Comparison of Analgesic Efficacy Between Rectus Sheath Blockade, Intrathecal Morphine With Bupivacaine, and Intravenous Patient-controlled Analgesia in Patients Undergoing Robot-assisted Laparoscopic Prostatectomy

A Prospective, Observational Clinical Study

Jung-Woo Shim; Yun Jeong Cho; Minhee Kim; Sang Hyun Hong; Hyong Woo Moon; Sung Hoo Hong; Min Suk Chae


BMC Anesthesiol. 2020;20(291) 

In This Article

Abstract and Introduction


Background: We explored the analgesic outcomes on postoperative day (POD) 1 in patients undergoing robot-assisted laparoscopic prostatectomy (RALP) who received intravenous patient-controlled analgesia (IV-PCA), rectus sheath bupivacaine block (RSB), or intrathecal morphine with bupivacaine block (ITMB).

Methods: This was a prospective, observational clinical trial. Patients were divided into three groups: IV-PCA (n = 30), RSB (n = 30), and ITMB (n = 30). Peak pain scores at rest and with coughing, cumulative IV-PCA drug consumption, the need for IV rescue opioids, and Quality of Recovery-15 (QoR-15) questionnaire scores collected on POD 1 were compared among the groups.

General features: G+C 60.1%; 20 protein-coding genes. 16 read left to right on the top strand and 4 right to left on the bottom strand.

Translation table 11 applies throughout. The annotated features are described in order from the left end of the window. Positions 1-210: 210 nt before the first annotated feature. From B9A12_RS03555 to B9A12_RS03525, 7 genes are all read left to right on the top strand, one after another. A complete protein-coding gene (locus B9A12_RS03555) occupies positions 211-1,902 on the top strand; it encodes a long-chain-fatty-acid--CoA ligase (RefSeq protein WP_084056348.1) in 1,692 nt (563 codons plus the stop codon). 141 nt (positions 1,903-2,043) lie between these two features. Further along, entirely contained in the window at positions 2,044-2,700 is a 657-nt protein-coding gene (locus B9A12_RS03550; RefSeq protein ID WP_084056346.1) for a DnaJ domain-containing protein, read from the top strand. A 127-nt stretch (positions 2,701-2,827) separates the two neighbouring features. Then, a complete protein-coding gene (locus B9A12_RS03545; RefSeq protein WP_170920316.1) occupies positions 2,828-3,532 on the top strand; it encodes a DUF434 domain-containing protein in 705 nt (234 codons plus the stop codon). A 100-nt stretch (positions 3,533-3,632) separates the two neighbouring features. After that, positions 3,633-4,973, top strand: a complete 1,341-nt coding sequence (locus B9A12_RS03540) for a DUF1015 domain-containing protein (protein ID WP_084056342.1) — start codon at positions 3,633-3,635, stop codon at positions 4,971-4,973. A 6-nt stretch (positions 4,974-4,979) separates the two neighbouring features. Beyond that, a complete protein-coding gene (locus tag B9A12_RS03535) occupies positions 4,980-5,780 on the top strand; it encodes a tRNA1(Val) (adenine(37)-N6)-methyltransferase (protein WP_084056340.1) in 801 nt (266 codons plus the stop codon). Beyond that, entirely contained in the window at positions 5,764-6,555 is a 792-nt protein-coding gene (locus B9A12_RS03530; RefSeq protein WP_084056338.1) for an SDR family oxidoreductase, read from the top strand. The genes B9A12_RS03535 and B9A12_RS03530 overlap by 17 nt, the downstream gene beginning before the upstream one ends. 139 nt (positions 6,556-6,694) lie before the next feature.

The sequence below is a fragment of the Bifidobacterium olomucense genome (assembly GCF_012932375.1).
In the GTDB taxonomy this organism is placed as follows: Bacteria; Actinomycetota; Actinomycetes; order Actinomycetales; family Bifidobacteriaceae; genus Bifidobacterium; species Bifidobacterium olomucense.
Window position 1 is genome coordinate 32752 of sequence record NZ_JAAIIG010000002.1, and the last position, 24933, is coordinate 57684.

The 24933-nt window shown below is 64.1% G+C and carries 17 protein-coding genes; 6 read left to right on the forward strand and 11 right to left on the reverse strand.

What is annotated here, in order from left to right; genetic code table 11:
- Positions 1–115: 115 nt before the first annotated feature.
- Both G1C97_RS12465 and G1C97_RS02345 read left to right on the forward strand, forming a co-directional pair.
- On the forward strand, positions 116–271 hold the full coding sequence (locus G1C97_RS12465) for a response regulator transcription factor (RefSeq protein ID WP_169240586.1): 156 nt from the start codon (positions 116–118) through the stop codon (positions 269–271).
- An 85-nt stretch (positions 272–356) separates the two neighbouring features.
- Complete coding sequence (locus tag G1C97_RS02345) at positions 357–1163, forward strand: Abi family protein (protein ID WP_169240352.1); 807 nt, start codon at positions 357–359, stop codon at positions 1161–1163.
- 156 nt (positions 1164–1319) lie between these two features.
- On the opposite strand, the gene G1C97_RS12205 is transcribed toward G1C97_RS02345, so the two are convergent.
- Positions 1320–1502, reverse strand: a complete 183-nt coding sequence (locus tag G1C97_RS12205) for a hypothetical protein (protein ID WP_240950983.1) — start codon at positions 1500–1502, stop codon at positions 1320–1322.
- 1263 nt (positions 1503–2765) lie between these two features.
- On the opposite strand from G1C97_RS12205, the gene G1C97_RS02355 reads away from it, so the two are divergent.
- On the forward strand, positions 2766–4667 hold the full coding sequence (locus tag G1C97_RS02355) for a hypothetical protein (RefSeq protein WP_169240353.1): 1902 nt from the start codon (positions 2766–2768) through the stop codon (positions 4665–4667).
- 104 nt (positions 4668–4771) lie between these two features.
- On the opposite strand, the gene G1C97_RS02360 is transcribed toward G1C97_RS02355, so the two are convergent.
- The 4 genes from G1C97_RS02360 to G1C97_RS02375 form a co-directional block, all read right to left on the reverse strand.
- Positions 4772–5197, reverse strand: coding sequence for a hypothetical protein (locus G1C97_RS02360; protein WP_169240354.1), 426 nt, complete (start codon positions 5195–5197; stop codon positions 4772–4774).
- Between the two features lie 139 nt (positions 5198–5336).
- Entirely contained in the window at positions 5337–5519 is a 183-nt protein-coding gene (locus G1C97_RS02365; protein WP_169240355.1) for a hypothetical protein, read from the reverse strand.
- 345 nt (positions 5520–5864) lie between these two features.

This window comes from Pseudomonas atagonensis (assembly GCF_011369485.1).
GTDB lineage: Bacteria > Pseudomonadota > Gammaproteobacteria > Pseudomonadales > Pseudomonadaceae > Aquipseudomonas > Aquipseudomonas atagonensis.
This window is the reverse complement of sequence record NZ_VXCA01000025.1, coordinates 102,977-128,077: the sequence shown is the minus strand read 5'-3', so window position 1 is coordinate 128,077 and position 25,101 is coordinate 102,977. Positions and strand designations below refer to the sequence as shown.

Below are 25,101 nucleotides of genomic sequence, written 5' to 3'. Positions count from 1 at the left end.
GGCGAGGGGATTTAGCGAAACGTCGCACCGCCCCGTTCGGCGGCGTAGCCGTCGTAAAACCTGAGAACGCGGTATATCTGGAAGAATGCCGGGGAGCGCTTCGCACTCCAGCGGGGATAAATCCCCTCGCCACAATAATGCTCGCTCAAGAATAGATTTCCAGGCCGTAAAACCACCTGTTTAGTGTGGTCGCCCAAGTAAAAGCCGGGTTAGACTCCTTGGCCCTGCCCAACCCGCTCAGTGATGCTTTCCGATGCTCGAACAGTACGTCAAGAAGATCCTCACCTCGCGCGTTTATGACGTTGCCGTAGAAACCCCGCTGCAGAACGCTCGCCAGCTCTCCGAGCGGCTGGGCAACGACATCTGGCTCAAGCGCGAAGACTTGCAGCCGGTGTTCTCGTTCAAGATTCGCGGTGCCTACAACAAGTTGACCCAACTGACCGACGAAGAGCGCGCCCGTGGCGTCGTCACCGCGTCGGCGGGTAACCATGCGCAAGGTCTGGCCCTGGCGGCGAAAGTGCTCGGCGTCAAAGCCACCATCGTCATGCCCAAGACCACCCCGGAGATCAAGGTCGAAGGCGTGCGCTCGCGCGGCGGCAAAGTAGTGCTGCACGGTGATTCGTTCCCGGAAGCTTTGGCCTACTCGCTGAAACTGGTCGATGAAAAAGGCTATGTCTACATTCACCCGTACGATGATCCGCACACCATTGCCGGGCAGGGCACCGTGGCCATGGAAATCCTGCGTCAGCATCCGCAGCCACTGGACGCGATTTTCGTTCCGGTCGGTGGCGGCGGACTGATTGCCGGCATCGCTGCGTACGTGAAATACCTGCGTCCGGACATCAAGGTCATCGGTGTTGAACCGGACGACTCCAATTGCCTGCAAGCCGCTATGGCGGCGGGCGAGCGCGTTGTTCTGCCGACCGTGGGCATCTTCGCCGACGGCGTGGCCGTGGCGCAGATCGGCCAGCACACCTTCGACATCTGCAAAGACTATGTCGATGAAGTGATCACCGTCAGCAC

Results: The preoperative and intraoperative findings were comparable among the groups; the ITMB group required the least remifentanil of all groups. During POD 1, the ITMB group reported lower levels of pain at rest and with coughing, compared with the other two groups. During POD 1, incidences of severe pain at rest (10.0% vs. 23.3% vs. 40.0%) and with coughing (16.7% vs. 36.7% vs. 66.7%) were the lowest in the ITMB group compared with the RSB and IV-PCA groups, respectively. After adjustment for age, body mass index, diabetes mellitus, hypertension, and intraoperative remifentanil infusion, severe pain at rest was 0.167-fold less common in the ITMB group than in the IV-PCA group, while pain with coughing was 0.1-fold lower in the ITMB group and 0.306-fold lower in the RSB group, compared with the IV-PCA group. The ITMB group required lower cumulative IV-PCA drug infusions and less IV rescue opioids, while exhibiting a better QoR-15 global score, compared with the other two groups. Complications (nausea and pruritus) were significantly more common in the ITMB group than in the other two groups; however, we noted no ITMB- or RSB-related anesthetic complications (respiratory depression, post-dural headache, nerve injury, or puncture site hematoma or infection), and all patients were assessed as Clavien-Dindo grade I or II during the hospital stay.

Conclusion: Although ITMB induced complications of nausea and pruritus, this analgesic technique provided appropriate pain relief that enhanced patient perception related to early postoperative recovery.

Trial registration: Clinical Research Information Service, Republic of Korea, (approval number: KCT0005040) on May 20, 2020